Last month, we asked our users to share their experiences using BeenVerified and the feedback we received was amazing! Your stories created a flood of positive energy throughout our organization and we can’t thank everyone enough for their thoughtful submissions. While each individual story was important in its own way, we can only give away five iPads. If we gave away anymore, we just may have to increase our pricing! (kidding)
A big congrats to our five winners. Now, without further ado, check out the stories from our featured winners. Enjoy!
Now that you understand how court records are classified and why, you may need some assistance in navigating and analyzing the details of an individual record. Well, you came to the right place. If you still do not understand how criminal records are classified or perhaps need a refresher, please take a minute to read a full explanation of “Likely Matches” “Possible Matches” and “Not Likely Matches.” The following assumes that you are already comfortable with this material.
It has been four years since we started BeenVerified with the goal of adding transparency into our digital universe and what a ride its been. Like most small businesses, we experience our fair share of ups and downs, failures and successes.
That’s why we’re pretty excited that Inc. Magazine featured the BeenVerified story as a case study this month. Check it out to learn more about how we started, where we are today and what the future holds.
As we continue on our journey, we wanted to thank everyone from our amazing community of users, to our friends and family who do not get to see us as much as they should and everyone in between. Finally, big thanks to Issie Lapowsky and the Inc. Magazine team for being so thorough and pushing the outer limits of our memory! We learned a lot from the experience.
Read the rest on Inc. and let us know what you think!
BeenVerified Featured in Inc. Magazine
Rob Baedeker wrote a fantastic article in Newsweek Magazine recently titled “How to Make Money When the Economy is Failing.” The article chronicles two weeks in the life of Rob taking on a new role as “Rentrepreneur.” In short, Rob uses new and innovative start-ups to rent things out ranging from an empty room in his house to the usage of his backyard BBQ, to even renting out his dog to a park-going stranger looking to play fetch. In two weeks, Rob earned a total of $654.85.
Figuring out how to run a background check on someone you found on Craigslist can be fairly tricky. Whether you plan on meeting in person or just conducting a transaction online, things are not always clear. Postings are made anonymously, as Craigslist will always generate a unique email address to mask a poster’s real email. With so much limited information, how do you go about verifying this person?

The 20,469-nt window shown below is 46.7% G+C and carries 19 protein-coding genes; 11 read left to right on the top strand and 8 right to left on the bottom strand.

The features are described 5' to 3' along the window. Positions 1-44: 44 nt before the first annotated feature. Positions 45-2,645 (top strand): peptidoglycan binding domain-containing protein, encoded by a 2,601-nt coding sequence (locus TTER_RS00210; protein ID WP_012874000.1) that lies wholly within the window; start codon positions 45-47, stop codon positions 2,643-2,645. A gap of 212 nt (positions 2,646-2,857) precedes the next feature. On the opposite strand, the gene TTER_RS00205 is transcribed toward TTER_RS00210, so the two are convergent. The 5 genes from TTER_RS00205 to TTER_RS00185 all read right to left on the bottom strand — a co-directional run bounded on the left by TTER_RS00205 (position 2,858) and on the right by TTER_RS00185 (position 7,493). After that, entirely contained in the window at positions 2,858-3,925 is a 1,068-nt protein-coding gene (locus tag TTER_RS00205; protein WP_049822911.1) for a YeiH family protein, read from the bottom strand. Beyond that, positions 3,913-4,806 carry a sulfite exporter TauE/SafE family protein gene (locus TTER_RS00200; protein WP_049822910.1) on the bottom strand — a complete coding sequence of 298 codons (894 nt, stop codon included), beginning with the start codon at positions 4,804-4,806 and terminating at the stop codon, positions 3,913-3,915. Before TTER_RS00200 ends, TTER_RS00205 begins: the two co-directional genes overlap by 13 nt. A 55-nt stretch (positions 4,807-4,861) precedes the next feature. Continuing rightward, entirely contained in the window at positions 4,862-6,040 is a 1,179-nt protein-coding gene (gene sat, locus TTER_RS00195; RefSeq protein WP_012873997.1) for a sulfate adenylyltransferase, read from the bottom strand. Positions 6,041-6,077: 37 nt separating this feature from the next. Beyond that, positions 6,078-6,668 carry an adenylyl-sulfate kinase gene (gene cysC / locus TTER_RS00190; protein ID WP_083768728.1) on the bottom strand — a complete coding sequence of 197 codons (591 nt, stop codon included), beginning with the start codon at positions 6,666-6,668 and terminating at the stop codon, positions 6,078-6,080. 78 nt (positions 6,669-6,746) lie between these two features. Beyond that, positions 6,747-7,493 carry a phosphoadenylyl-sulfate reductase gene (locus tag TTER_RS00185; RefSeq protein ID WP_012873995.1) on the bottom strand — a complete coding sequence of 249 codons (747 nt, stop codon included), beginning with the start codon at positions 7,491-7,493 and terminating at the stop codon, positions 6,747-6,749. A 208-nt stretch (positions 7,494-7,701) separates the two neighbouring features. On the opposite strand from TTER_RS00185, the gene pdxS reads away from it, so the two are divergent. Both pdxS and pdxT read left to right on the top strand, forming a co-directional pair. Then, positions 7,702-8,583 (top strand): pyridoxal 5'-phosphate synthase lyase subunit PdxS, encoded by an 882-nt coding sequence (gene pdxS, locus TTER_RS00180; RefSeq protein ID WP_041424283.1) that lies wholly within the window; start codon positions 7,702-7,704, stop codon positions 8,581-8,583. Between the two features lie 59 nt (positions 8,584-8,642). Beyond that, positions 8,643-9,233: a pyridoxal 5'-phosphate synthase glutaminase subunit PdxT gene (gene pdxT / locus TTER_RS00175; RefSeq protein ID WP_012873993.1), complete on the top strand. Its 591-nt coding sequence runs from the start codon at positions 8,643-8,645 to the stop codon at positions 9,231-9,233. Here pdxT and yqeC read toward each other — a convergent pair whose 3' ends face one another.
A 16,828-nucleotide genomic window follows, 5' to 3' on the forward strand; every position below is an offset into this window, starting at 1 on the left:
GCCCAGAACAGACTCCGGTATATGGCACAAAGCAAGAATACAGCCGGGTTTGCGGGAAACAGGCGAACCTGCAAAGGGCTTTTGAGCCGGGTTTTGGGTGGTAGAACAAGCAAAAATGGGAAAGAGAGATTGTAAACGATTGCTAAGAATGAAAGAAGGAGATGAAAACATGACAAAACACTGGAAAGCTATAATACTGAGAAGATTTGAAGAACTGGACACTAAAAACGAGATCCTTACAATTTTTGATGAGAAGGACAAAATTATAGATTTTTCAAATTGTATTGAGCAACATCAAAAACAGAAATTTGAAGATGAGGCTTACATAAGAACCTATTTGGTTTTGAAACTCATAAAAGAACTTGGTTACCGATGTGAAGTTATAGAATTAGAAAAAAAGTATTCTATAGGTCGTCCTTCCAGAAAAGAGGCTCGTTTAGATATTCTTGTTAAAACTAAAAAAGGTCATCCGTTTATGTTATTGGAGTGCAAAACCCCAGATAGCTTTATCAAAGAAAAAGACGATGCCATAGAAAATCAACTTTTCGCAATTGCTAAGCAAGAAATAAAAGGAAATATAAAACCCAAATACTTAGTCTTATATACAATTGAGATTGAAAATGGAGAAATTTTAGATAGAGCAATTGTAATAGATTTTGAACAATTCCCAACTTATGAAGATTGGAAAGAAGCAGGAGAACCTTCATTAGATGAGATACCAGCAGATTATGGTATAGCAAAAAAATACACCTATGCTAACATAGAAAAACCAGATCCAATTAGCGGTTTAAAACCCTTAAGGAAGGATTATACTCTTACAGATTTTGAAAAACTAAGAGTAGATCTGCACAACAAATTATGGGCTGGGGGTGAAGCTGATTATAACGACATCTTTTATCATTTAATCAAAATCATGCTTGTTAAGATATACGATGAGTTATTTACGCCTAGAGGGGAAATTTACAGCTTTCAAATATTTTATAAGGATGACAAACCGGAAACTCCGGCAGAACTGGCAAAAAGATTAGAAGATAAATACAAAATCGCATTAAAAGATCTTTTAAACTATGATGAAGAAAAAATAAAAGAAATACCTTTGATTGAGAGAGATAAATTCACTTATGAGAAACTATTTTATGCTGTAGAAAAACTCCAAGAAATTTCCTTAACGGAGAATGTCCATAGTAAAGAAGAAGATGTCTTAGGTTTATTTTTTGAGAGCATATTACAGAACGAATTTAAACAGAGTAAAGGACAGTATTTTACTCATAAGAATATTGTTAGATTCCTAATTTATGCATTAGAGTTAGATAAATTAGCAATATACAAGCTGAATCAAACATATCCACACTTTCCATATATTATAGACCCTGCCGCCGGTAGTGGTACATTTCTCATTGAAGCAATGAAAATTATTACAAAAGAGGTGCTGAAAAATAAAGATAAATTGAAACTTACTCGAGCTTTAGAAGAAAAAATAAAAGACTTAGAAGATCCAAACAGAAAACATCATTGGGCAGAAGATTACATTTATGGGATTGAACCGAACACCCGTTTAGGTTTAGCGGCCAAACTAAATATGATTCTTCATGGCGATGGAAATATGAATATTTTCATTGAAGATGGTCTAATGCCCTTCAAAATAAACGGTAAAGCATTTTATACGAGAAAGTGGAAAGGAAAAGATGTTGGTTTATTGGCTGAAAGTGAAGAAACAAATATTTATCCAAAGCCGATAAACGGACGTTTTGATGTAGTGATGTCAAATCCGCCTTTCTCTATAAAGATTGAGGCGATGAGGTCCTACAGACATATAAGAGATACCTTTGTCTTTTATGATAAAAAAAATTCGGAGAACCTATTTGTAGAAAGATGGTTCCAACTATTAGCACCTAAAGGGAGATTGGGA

At BeenVerified, we get a lot of people asking us about how to analyze and understand the information presented from criminal records. Remember, criminal records come from over 500 counties around the country, each with a unique system for reporting. We wish there was one standard protocol across the country as well – Sigh…
Don’t worry, we are here to help. We thought it would be great to share a step-by-step breakdown of how exactly to read criminal records on BeenVerified. So read on and before you know it, you will be breezing through criminal records like you’re a regular Dick Tracy.
One of the biggest gripes consumers have towards companies is the lack of transparency they receive, particularly from the guys at the top. If you’re new to the business world, why not take this concept and run with it, positively? Here’s what you can do to stay ahead.
Black Friday is rapidly approaching and visions of overcrowded malls with parking spaces oh so far come creeping into our brain. Now, thanks to the social web, you can finally avoid circling around the parking lot banging your head on the steering wheel. With this in mind, we think this holiday season is a perfect time to try “collaborative consumption.” Continue reading
We live in a Google society. Everyone is busy Googling other people. (Heck, Google is even considered a verb in the dictionary!) Searching people is not only acceptable in today’s culture, it is celebrated. It has become so common place that some important ideas are often overlooked.
Search engines do a lot of things extraordinarily well, but people search is simply not one of them. Think about it. Search engines essentially spit back the information you are looking to verify in the first place. If you want a more complete picture, you need access to 3rd party, objective, transparent sources that search engines simply do not provide. Can we step back and analyze this further?